Dying the Good Death: The Pilgrimage to Die in India's Holy CityBook
Dying the Good Death is a unique ethnography, the first to focus on the experiences of dying at the end of the life cycle. In a region of northern India, some people at the end of their lives leave their villages and travel to the Hindu holy city of Kashi to die. These pilgrims expect that by dying in Kashi they will obtain the spiritual reward of moksha -- liberation from the cycle of death and rebirth.
Based on fieldwork conducted in Kashi's hospices or "mansions of liberation", Christopher Justice introduces us to a number of dying individuals and their families, providing rich and evocative descriptions of their remarkable experiences. The social contexts of these experiences are explored through descriptions of the families who provide care and the priests who chant the name of God twenty-four hours a day. The book also has clear implications for the potential ways in which we may choose to face the ends of our lives.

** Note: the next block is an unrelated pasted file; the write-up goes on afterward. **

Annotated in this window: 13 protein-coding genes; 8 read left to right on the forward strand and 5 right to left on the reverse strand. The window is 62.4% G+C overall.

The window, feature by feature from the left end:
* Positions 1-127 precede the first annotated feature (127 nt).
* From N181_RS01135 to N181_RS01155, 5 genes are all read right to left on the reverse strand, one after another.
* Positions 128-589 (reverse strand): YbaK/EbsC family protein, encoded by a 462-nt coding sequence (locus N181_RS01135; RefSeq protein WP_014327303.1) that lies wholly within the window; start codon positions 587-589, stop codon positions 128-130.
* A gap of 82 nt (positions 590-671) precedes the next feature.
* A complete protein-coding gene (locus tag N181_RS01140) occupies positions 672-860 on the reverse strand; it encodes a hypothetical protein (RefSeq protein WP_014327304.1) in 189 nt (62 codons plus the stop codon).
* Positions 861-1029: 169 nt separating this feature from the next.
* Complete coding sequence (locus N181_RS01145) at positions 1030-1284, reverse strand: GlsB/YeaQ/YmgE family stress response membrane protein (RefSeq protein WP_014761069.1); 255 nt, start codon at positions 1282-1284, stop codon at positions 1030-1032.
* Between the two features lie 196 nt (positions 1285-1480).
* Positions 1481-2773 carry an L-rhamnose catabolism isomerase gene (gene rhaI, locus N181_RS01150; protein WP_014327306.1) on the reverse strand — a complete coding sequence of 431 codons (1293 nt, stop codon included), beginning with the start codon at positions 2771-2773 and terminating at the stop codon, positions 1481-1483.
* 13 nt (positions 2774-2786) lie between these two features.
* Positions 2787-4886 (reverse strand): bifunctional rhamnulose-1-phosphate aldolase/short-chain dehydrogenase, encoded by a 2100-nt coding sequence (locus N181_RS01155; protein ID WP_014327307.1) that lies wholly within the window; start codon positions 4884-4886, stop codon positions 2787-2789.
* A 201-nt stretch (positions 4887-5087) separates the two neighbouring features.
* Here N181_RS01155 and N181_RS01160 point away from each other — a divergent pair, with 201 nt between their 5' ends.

"This book is about a fascinating topic. It is about the death retreats (bhavan) of Kashi where Hindu people go to die. It is also about the way in which individuals in the bhavan make sense of death within their social/cultural and religious environment. And it is about the relationship between an individual's understanding of the good death to that person's actual experience of dying and the interaction between the cultural and physiological processes of dying". -- Dorothy Counts, University of Waterloo